Sure... blame the users...
Sure... blame the users...
That is what I gathered from the article. For instance, you pop your new software disc into the optic drive and are prompted with the installer. This will not happen, post update.
You pop in your external harddrive and are prompted with the installer for the manufacturers proprietary software... Parent was a bad example.
When I insert a USB stick, Windows XP opens an AutoPlay window asking me what action to take. If the autorun.inf file is found, the default choice in the AutoPlay window is to run whatever is in autorun.inf. What now? Does XP completely ignore autorun.inf with this update?
That is what I gathered from the article. For instance, you pop your new software disc into the optic drive and are prompted with the installer. This will not happen, post update. This loss of "functionality" also prevents certain attacks utilized by hackers and malware, think USB switchblades, Conficker, etc..., but also slightly decreases the usability that average users have grown used to.
Personally, I think this is a good call, provided there is a way to enable it. Features like Autoplay should, IMO, be disabled by default with an accessible option to enable it. I say that with a security mindset, mind you. My question is: Why only on XP and not Vista or 7?
All that is left is hardware. You don't need an uberninja-speed phone to open an ssh tunnel. Hell, my old G1 did this quite nicely. So you are left with the physical keyboard, as virtual keyboards really DO suck when used for too much more that a quck SMS or microblog post. As long as your physical keyboard is decent and you know how to use tha Alt/Fn keys, then you are good to go.
The point that security researchers have been trying (for years) to get across to developers and companies alike is that ALL software/protocols/standards/whatever should be developed with security in mind from the beginning. Granted, even with secure coding practices and rigorous application security testing, there will always be some vulnerability that gets overlooked by the developer or discovered by an attacker. The thing is that most companies tend to put functionality and features far above security, which is IMHO a completely ass backward way of doing things when it comes to technology in general.
King's got to be around to play himself, nay? With him being around 63, its hard to guarantee that he'll be around another 7 or so years to play his part in the films.
I don't think him getting to be 75 is terribly far fetched. Hard to guarantee, yes, but not impossible. Now, will he be coherent enough for cameos at 75? Tough to say.
By the rate that films are made and aired it could be another 12 years from now before we could see the final film.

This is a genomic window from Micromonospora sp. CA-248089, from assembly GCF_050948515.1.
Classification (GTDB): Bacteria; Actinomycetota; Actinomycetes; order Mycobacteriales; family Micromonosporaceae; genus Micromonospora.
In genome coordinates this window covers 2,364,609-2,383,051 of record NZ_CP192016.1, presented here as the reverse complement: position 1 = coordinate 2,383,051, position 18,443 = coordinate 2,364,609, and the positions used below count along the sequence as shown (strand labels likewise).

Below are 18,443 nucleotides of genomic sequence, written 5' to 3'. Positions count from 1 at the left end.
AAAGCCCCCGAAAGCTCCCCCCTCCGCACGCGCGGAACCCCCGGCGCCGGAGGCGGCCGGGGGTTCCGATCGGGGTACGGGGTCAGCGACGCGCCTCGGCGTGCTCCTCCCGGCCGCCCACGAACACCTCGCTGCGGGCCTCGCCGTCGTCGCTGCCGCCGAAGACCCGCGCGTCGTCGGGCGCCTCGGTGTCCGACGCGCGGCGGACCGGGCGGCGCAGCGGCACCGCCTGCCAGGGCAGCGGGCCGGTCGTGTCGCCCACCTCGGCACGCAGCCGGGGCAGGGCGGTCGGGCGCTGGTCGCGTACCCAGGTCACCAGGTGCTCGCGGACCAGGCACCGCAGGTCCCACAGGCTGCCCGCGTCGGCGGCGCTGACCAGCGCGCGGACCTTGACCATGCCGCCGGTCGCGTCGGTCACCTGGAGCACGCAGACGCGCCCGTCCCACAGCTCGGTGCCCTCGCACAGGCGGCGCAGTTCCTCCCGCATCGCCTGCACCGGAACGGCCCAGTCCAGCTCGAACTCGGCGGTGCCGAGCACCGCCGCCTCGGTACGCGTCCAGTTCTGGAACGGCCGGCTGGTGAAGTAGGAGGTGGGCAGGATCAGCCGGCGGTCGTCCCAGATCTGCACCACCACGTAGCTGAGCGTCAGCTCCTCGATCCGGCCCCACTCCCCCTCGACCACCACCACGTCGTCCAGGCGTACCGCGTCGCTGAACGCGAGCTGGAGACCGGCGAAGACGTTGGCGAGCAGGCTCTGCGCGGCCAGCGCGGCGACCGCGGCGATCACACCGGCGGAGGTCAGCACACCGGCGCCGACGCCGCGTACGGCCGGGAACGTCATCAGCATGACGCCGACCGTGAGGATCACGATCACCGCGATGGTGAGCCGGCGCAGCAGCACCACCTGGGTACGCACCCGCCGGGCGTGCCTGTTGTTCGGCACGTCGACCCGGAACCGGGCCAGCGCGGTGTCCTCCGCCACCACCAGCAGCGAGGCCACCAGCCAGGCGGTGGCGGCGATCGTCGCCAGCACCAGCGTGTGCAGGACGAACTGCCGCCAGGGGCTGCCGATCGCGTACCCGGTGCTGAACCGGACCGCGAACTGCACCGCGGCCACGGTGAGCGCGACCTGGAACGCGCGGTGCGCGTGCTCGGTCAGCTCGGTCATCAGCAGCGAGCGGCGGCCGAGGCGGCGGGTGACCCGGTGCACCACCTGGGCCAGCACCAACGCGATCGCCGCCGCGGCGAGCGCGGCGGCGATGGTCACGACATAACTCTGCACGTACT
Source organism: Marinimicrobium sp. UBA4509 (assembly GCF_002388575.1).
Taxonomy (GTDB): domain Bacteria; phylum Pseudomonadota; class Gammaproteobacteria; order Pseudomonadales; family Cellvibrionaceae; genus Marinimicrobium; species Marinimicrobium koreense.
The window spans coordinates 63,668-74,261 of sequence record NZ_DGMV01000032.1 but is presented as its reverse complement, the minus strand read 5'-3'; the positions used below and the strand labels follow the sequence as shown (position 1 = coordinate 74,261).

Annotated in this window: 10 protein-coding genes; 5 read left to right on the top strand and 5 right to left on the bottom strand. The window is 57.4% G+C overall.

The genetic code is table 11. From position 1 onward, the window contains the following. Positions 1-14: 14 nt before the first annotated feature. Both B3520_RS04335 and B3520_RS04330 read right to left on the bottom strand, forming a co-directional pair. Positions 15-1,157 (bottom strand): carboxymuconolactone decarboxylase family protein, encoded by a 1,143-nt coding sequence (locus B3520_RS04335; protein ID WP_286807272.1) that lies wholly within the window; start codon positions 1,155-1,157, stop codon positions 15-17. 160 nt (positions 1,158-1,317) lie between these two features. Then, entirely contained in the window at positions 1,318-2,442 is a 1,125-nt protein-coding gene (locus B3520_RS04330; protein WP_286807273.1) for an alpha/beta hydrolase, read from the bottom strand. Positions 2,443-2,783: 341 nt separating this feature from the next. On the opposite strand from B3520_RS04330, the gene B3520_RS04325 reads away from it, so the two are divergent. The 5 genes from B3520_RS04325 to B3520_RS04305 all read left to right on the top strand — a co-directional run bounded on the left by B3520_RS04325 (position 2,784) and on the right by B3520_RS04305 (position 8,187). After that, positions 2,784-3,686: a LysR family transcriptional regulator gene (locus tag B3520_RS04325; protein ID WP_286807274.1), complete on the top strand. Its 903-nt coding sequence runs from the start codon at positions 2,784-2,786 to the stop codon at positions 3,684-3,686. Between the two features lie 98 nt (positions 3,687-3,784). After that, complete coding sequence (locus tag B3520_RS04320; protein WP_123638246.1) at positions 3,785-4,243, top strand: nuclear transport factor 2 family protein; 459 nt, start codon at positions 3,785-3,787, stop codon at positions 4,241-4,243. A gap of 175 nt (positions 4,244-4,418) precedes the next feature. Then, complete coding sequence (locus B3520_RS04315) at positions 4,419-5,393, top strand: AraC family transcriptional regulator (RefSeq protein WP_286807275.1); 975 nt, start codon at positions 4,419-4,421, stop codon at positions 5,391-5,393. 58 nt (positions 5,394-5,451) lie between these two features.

Now THAT would keep it true to the books! Or perhaps more like 22 years? http://en.wikipedia.org/wiki/The_Dark_Tower_(series)
The ONLY phone shipping the "Google Experience" (i.e. Android as intended, more or less) was the Nexus One, every other phone out there has some sort of skin FORCEFULLY installed on it (HTC Sense, MOTOBLUR, TouchWiz, etc).
Not true. The Samsung Moment, though laden with Sprint's 'unremovable system apps' (i.e. NASCAR, NFL, SprintTV, etc) and tweaked for CDMA/EVDO, has a plain vanilla Android ROM on it. It offers much the same Google experience as the G1/DevPhone1 did. The only UI difference between the Moment and the Nexus One is that the N1 has the Advanced Laucher and Live Wallpapers (which have been ported to the Moment by the excellent community of Android device hackers, since day one.)
School is great for your resume: but so is experience with fields that are growing and likely to remain in demand.
Seriously though, yes... Try to find what it is you love and learn about any emerging trends/tech/what-have-you revolving around or related to that, then learn as much as you can about it. I work in a small business, supporting about 100 users, so my role in IT is broad (from break-fix to Sysadmin). I feel your pain, but I am actively pursuing knowledge of information security and programming to an extensive degree, including pursuing my BS in Information Security (yes, I only have an AS, ATM.). My point is this: Stick with what you do, as it is a good foundation for what you want to do (IT support provides critical problem-solving and analysis skills) and further your education throughout it all. When you are comfortable in you knowledge of what it is you want to do and your skills revolving around that path, then you will have no problem jumping on you chosen profession. Remember: It may take time, often years, before you land a job that makes you enjoy waking up in the morning, but when you do all the past will be worth it.
Rubin says: 'We want to abide by the law, but not rule with an open fist.'
I think he does mean to rule with an iron fist.
Also - how does one 'pre-install' web based apps? I suppose you can have a special mobile client app, but all you need is a browser.
If you are referring to the Android Market and the apps as being web-based, that would not be true (well, the market is heavily 'web-reliant'. The apps are downloaded from the web and installed locally. Pre-installing an app is as easy as including it in the custom source build.
And: w00t! More droids! MORE DROIDS!
... certain users are not yet ready...
"The algorithm to do that is extremely nasty. You might want to mug someone with it." -- M. Devine, Computer Science 340